As in the case of political violence, structural deprivation in South Africa provides the context to understanding the increasing levels of crime (NCPS, 1996). The National Crime Prevention Strategy (NCPS) (1996) attributes the increase in crime to the destruction of social control mechanisms, enormous social and economic disparity, unemployment and underdevelopment, the legitimacy crisis in state institutions related to the slow transformation from the old order, and the "culture of violence" in South Africa. Clearly, these are the same issues that shaped the period of political violence of the 1980s and early 1990s, briefly explored above. As in that context, in the current context of crime there is no direct correlation between poverty and violent crime. There is probably a greater correlation between poverty and acquisitive crime such as theft or housebreaking, but it is considerably more difficult to establish any inherent link between poverty and violent crime.
The NCPS (1996) also specifically mentions the issue of expectations. The document ties the issue of expectations to the politicisation of everyday life outlined previously. It is argued in the NCPS that the historical politicization of social, economic and civic concerns has overloaded expectations of political change and in some cases generated a "culture of entitlement". In the context of enormous historical disadvantage coupled with the freedom the new dispensation has come to symbolise, these expectations are understandable. Nonetheless, the NCPS maintains that while these expectations may be appropriate, there has been inadequate engagement with the residual culture of violence, and a lack of anticipation as to the expectations that go with new-found freedoms. Since the fundamental overhauling of state institutions takes time to show tangible results, and since the majority of South Africans perceive the new government to be failing to deliver the expected goods, the unmet expectations and relative deprivation will continue to contribute significantly to violent crime and other forms of social conflict.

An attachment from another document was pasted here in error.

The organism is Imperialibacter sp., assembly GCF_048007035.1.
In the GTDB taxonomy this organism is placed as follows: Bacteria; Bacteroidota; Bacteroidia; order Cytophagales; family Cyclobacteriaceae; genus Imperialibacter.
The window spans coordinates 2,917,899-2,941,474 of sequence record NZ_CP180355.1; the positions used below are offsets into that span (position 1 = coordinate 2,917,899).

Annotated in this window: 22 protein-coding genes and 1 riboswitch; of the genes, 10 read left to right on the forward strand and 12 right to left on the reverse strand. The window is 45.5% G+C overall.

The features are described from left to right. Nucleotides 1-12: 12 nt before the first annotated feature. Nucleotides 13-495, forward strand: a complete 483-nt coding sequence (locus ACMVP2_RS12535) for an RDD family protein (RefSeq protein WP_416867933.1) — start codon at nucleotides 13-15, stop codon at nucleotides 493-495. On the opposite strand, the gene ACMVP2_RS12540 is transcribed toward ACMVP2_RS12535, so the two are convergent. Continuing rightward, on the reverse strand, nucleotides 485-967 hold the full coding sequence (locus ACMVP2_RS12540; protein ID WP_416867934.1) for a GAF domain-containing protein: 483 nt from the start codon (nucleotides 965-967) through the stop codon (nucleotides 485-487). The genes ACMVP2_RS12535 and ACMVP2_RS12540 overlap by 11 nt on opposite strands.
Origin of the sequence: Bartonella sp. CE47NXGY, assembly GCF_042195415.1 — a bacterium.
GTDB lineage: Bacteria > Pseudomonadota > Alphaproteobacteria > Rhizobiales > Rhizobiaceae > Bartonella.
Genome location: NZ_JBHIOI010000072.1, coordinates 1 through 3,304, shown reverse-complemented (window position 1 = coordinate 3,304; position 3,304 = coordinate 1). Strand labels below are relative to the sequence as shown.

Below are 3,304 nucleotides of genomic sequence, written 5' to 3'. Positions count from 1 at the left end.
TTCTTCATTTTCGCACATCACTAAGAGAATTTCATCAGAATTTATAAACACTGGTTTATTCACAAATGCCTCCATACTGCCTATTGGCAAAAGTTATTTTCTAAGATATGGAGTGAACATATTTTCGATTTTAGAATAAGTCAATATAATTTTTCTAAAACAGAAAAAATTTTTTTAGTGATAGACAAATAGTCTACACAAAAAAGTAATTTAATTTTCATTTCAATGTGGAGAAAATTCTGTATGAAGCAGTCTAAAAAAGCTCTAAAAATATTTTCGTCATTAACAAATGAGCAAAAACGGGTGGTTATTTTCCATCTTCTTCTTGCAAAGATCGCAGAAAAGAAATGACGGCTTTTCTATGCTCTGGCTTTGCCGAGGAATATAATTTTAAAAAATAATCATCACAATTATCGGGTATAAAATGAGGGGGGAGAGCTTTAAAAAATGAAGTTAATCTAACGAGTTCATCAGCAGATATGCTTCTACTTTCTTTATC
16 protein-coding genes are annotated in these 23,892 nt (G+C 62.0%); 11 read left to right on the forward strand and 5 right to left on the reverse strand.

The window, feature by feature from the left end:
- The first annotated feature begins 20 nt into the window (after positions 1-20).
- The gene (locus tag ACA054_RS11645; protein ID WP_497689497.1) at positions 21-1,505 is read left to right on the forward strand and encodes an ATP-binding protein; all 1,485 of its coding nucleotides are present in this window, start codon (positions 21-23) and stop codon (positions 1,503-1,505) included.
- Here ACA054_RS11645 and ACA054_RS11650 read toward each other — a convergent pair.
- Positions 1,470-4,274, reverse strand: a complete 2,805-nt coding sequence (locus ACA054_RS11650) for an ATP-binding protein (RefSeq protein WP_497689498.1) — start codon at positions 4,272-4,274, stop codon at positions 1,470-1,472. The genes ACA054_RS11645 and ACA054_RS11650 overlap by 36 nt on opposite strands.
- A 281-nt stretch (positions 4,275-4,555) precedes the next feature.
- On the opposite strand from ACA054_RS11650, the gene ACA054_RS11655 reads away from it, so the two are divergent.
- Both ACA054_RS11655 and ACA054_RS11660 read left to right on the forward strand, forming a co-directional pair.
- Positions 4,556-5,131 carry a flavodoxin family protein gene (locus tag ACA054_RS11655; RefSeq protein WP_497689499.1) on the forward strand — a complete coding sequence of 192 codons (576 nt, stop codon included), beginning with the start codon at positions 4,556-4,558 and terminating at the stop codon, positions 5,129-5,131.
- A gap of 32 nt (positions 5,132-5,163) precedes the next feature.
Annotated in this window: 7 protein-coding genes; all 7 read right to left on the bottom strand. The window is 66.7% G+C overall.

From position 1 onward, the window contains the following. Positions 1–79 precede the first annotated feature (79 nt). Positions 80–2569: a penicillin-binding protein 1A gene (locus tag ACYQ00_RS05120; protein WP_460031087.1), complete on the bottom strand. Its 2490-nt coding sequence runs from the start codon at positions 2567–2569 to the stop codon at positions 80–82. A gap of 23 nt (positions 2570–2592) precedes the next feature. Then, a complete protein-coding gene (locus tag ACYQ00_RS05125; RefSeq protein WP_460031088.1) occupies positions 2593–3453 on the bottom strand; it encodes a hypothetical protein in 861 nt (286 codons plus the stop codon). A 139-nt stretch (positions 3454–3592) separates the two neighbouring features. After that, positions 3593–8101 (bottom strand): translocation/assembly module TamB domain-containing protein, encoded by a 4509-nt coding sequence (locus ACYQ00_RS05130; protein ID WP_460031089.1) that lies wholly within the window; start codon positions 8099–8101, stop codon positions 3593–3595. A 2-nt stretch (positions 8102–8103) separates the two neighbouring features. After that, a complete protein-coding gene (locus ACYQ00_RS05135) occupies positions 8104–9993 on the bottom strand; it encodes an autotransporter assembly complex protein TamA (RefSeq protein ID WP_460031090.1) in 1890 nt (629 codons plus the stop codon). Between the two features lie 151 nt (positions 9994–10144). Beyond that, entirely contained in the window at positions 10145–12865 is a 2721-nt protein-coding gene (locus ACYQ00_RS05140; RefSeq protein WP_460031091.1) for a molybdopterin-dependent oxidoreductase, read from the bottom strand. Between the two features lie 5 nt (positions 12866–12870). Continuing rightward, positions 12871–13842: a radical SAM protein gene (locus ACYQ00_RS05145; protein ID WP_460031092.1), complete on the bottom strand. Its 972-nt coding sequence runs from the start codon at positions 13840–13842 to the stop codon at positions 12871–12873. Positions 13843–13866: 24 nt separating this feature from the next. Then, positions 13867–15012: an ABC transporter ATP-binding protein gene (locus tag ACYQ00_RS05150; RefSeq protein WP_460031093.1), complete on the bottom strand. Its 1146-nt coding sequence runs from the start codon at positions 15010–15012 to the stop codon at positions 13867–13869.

The Prevention of Future Violence
Some of the key factors responsible for the extent of political violence, and subsequently criminal violence, have been outlined, but the question of how to prevent such violence in the future remains. The solution will have to address the impact of this violence and the very factors that precipitated and escalated the violence in the first place. If these root causes are not addressed, it is extremely difficult to contemplate sustainable processes of reconciliation in South Africa.
This section explores three broad areas in this context. First, because the past period of violence was exacerbated by "legitimacy crises" and the covert culture of state institutions, the need to transform them is discussed. Second, it has been argued that the roots of violence lie in the social structure, thus development and the eradication of inequality as a solution to violence are explored. Finally, although political violence has decreased, those affected by both political and criminal violence need to have their social and psychological needs addressed. This is not merely curative but can serve to prevent future violence through engaging with the issues of residual identity among victims and perpetrators of apartheid's violence. Each of these three areas goes to the roots of structural violence in South Africa.
The Need for Institutional Transformation
It could be argued that the South African "miracle" at this stage lies more in the relative decline in political violence in most areas of the country than in any institutional transformation. Despite the elections and the legal and constitutional reform, there are still traces of the structure, organisation and even the personnel of the old order in state institutions. This is juxtaposed with the lingering memory of institutional human rights violations that impedes the development of citizens' trust in and allegiance to the new political dispensation (Wilson, 1995). In short, as a consequence of the negotiated settlement, the new South African government has inherited a range of state institutions – largely intact – from the old regime. These institutions, particularly those of the criminal justice system, have been inherited along with popular mistrust (Simpson & Rauch, 1992; NCPS, 1996).